16. A circuit as recited in claim 15, further comprising a converter circuit coupled between the third signal responsive switch and the first input terminal of the logic element for converting a voltage to periodic switching.
17. A circuit as recited in claim 12, wherein the load circuit terminal is the voltage output node.
18. A circuit as recited in claim 12, further comprising a resistance coupled between the first switch and the power supply terminal; and
the load circuit terminal is a connection point between the first switch and the power supply terminal.
19. A method for regulating a voltage applied to a load terminal, the method comprising the steps of:
connecting the load to a power supply terminal in response to a first level of a pulse width modulated signal;
disconnecting the load from the power supply terminal in response to a second level of the pulse width modulated signal;
conducting current through an impedance and the power supply terminal at a duty cycle rate responsive to the voltage at a load terminal when the pulse width modulated signal is at the first level; and
inhibiting the conducting step when the pulse width modulated signal is at a second level.
20. A method as recited in claim 19, wherein the step of conducting current comprises controlling states of a signal responsive switch coupled in series with the power supply terminal.
21. A method as recited in claim 20, wherein the step of inhibiting comprises maintaining the signal responsive switch in an open state.
22. A method as recited in claim 20, wherein the step of controlling comprises subtracting a voltage representative of a load parameter from a reference voltage to obtain a error voltage.
23. A method as recited in claim 22, wherein the representative voltage is related to the load voltage.
24. A method as recited in claim 22, wherein the load parameter is load current and the representative voltage is derived from a resistance in series with the load.
25. A method as recited in claim 20, further comprising storing load current information when the load is decoupled from the power supply terminal.
Description
TECHNICAL FIELD

The present disclosure relates to pulse-width-modulation control for a switch-mode power supply voltage regulator, more particularly to improving operation at frequencies above the power supply control loop's crossover frequency.

BACKGROUND

A conventional switch-mode power supply is illustrated in the block diagram of FIG. 1. The voltage applied to load 10 at the VOUT node is regulated by the power supply circuit. The load is connected in series with a signal responsive switch 12, the series circuit connected across output capacitor 14. The capacitor and switch are both directly connected to the ground power supply terminal. The other power supply terminal, VIN, is connected to the VOUT node through inductance 16 and diode 18. VSW, the junction of the inductance and diode, is connected through signal responsive switch 20 to ground via current-sense resistor 13. Signal responsive switches such as 12 and 20 are typically electronic switches having gate activation. Signal responsive switch 12 is operable in response to a pulse width modulated signal PWM. Signal responsive switch 20 is operable in response to a feedback control circuit that comprises error amplifier 22, capacitor 24, oscillator 11, comparator 15, and latch 28. A reference voltage VREF is applied to a first input of the error amplifier 22. The voltage at the VOUT node, or a fraction thereof, is applied to the second input of the error amplifier. Capacitor 24 is charged and discharged by the output of the error amplifier.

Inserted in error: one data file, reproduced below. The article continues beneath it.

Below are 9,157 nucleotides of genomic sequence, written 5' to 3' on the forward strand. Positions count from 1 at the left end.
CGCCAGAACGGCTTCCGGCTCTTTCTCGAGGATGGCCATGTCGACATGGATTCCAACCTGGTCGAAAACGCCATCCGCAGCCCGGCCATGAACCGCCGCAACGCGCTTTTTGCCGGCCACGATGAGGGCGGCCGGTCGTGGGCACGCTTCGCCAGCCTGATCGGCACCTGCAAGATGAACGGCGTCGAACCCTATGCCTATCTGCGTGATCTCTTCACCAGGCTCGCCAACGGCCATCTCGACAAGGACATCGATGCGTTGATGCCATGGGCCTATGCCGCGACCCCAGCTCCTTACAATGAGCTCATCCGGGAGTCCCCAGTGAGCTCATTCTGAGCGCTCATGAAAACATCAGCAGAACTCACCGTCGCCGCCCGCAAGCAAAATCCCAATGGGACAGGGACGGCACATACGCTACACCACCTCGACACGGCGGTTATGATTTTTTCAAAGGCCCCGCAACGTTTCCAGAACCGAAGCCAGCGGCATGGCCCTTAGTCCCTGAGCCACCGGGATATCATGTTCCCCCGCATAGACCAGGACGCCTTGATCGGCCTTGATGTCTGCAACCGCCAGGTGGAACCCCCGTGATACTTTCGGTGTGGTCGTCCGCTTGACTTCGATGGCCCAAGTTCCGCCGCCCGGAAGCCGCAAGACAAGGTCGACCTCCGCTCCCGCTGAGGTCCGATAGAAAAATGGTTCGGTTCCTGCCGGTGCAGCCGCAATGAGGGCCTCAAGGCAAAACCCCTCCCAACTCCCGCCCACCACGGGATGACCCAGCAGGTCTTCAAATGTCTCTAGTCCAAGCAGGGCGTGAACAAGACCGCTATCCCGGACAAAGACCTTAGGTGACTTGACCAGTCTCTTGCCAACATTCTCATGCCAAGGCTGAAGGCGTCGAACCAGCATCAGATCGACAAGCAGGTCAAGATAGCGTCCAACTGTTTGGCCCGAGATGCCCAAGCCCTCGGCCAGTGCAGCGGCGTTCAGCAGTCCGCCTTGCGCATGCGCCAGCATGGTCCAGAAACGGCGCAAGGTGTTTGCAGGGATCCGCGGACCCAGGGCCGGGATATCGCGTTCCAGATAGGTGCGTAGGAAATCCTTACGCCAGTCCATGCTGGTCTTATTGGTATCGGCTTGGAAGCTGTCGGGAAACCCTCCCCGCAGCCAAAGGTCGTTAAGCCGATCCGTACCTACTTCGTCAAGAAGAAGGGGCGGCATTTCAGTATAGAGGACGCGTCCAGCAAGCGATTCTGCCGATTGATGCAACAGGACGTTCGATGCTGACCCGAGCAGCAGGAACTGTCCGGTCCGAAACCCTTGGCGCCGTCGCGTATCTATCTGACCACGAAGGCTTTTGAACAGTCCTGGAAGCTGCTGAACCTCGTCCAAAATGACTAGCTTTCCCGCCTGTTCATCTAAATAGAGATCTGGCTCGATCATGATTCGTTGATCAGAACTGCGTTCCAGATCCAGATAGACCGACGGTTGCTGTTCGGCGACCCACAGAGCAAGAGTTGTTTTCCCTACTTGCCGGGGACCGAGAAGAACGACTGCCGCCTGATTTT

FIG. 2 illustrates time waveforms of various circuit parameters during normal operation of the conventional circuit of FIG. 1. Waveform (A) represents pulse width modulation signal PWM. Waveform (B) represents a voltage signal applied to the VGATE of signal responsive switch 20. Voltage at the VOUT node is shown in waveform (C). Voltage VITH at the output of error amplifier 22 is shown in waveform (D). In operation, at time t1, the PWM signal is high and switch 12 is closed so that the load is connected to ground. While in this condition, the switch 20 is switched at a peak current level, sensed as VSENSE=VITH, that is required to maintain voltage VOUT at a level equal to VREF. This circuit configuration functions in a well known manner as a current-mode voltage boost regulator, wherein VOUT is greater than VIN, and the error amplifier output directly controls the peak switching/inductor current. The switching of VGATE is implemented by the S-R latch 28 in response to the rising edge of oscillator 11, which sets the latch, raising VGATE and closing switch 20. Switch 20 is opened when VSENSE crosses the level of voltage VITH at capacitor 24, which crossing trips the output of comparator 15, resetting latch 28. Switch 20 is again closed at the next rising edge provided by oscillator 11. When switch 20 is in the closed state and switch 12 is in the closed state, charge on capacitor 14 discharges through the load 10. When switch 20 is in the open state and switch 12 is in the closed state, charge is applied to capacitor 14 from the power supply via diode 18. Voltage VOUT and voltage VITH are relatively constant in steady-state operation, as shown by waveforms (C) and (D), respectively.